I’m currently watching Sleepy Hollow! I don’t think I’ve ever seen it, well I have when I was in High School but I can’t remember so it doesn’t count.
It’s currently hot as hell here in Portland and I’m over it. I want cooler weather now! so I’m going to light a Fall candle, turn on my Halloween lights, and watch scary movies all night. What rituals do you guys do to evoke the Autumn season in a little faster?!
I also did a some Halloween shopping today! I’m thinking of doing a little Halloween Haul soon, let me know if you guys would be interested in seeing that?!
‘’I’M OBSESSED WIT MY OWN PRIVATE IDAHO’’ by James Franco.
It was a very unusual project. I’d loved “My Own Private Idaho” when I was growing up. Before I even started acting, I used to watch it repeatedly: there was something about the emotion of it, its aesthetic, and the makeshift family that the characters create which spoke to my teenage self.
Gus hadn’t watched it since he had made the movie, and his style of making movies had changed in the intervening two decades. He had made a huge change in his aesthetic mid-career, having been influenced by minimalistic films, and his later films were characterized by minimal dialogue, fewer cuts, and very long takes. So, when we were watching those Idaho rushes again after those two decades, the question became, “What if you had cut this movie now?” For instance, there is a scene early on where it is just Keanu Reeves and River Phoenix walking down the street, and we found ourselves wondering, “What if you just held on that shot, and you stay on River’s head, and then you continue with him for much longer? What would that give to our sense of his character?”
When Gus wrote this script it was a compilation of three previous scripts. One was a movie that was about street kids in Portland; one was a movie about two Hispanic kids looking for their parents who eventually go to Europe; and then one was mostly Shakespearean dialogue in a contemporary setting. This last was based on Orson Welles’s Chimes at Midnight, which was a compilation of all the Falstaff sections of the Henry IV plays.
The other thing that Gus did, and which I pushed to the extreme, is that he focused on the Poins character, in this case Mike Waters, played by River Phoenix. Ned Poins is one of Prince Hal’s sidekicks: he masterminds the double robbery of Falstaff in the comic Gad’s Hill scene, but other than that plot function his purpose in the play is to bring the detail of character into that seedy but exuberant underworld. Shakespeare created 1,222 characters, and none of them are incidental: all are fully individuated. It is very moving to think about a side character, one out of all of these Shakespearean characters, then being given the spotlight. This attention is made even more poignant by Phoenix’s incandescent performance. Whether he was revealing himself through the role or not is made moot by the fact that it is arguably his best performance and that he was dead two years later. The performance caught on film is now infinitely more valuable because it captured the best actor of his generation at the peak of his powers. By cutting together outtakes of the unused material of the film, I was able to give more emphasis to the essential beauty of Phoenix and his work. Phoenix in my remix film, “My Own Private River,” is singled out from all other actors and film performances for that matter—because it is presented in such an unflinching way—just as Van Sant singled out Poins in his original film.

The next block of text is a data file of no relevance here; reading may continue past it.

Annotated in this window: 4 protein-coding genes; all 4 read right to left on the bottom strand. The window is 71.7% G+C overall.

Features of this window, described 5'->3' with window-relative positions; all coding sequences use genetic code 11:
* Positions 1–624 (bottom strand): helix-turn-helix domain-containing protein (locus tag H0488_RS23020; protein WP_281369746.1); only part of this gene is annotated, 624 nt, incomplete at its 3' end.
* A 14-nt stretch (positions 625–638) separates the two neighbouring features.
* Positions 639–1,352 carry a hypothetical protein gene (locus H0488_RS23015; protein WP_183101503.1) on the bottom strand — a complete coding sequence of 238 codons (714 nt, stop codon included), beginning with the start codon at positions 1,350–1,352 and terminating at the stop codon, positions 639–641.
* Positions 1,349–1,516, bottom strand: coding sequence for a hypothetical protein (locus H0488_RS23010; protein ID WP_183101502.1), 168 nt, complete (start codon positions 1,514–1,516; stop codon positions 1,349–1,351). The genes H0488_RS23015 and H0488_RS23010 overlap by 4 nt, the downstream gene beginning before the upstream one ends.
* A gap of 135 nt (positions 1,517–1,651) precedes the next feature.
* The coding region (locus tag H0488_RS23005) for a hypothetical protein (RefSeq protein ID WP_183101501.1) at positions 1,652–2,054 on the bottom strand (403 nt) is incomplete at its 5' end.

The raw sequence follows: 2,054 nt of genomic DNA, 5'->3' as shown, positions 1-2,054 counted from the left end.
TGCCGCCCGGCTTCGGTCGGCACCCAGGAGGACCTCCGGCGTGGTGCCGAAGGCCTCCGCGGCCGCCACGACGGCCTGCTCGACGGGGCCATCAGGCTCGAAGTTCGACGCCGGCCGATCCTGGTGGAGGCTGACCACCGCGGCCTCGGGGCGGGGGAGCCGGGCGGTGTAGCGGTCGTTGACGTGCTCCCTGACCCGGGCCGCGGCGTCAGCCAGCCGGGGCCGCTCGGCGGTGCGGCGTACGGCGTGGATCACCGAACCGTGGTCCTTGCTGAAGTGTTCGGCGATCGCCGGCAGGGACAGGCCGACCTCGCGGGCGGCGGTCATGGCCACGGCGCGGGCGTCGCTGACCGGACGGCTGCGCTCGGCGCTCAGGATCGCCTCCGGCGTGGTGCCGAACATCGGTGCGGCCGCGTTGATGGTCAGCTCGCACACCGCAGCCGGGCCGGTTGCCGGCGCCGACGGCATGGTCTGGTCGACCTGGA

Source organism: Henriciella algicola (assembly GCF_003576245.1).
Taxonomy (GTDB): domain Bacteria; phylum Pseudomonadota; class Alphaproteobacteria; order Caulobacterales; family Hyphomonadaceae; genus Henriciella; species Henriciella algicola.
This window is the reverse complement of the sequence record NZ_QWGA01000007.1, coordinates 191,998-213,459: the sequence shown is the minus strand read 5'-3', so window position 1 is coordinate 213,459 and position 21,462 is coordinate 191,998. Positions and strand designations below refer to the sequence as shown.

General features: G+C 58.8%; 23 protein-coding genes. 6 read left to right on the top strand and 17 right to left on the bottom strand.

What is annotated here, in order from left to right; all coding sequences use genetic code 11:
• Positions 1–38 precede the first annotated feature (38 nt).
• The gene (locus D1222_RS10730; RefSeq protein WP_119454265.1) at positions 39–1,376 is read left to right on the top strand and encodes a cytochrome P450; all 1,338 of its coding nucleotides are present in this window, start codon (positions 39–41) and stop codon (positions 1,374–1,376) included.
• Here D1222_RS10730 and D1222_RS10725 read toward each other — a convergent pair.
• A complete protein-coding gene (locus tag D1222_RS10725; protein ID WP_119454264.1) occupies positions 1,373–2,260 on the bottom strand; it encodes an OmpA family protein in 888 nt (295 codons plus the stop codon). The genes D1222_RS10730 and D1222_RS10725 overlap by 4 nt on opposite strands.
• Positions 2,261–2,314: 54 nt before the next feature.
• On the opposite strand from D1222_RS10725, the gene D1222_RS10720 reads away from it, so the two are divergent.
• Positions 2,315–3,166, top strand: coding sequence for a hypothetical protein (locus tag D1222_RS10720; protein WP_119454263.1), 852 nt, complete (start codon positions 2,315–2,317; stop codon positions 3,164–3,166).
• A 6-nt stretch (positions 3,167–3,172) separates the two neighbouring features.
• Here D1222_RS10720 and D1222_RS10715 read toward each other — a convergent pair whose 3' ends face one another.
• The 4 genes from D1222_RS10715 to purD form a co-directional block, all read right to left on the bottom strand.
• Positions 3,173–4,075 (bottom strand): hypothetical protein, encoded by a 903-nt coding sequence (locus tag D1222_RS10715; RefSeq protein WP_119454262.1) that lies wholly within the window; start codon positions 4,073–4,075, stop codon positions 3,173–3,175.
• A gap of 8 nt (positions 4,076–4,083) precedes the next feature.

Now the significance of “Idaho” has changed because River is gone, but you want him to just be there, you want him to keep going, you want to see what he can do, and you want to find all that is still alive and is still around that exists of him. Consequently, those moments that would immediately pull you out of a normal film, pull you into this film—at least they pulled me in—because River is walking around, he is alive again. What I mean is that you just want anything you can have of him. That sense of wanting time to stop goes back to the original, too: Henry IV is, among other things, a coming-of-age story. Prince Hal’s growing up is at once necessary and deeply poignant, and in many ways we want him to be able to remain a fun-loving, irresponsible kid with Falstaff forever. In a way, the length of the footage of the film I was able to cut, especially the longer version, serves to extend that moment indefinitely — since in an awful way River did grow up, and in another way he’s still in that happy hour before the end. Since I didn’t have all the economic burdens of the initial film, I was able to make a film with a much looser narrative. So whereas the original was driven by the need to tell a certain story, the film I made was driven just by River’s presence.
Scott: I only have sex with a guy for money. Mike: Yeah, I know. Scott: And two guys can’t love each other. Mike: Yeah. Well, I – I don’t know. I mean – I mean for me…I could love someone even if I…you know, wasn’t paid for it. I love you and you don’t pay me.
Pop-Up Drive-In - For one weekend a year, Zidell Marine turns this empty plot of land into a drive in theater. With the Ross Island Bridge overhead, you can watch movies outside complete with popcorn. On this particular night it was a double feature of Purple Rain and Mean Streets.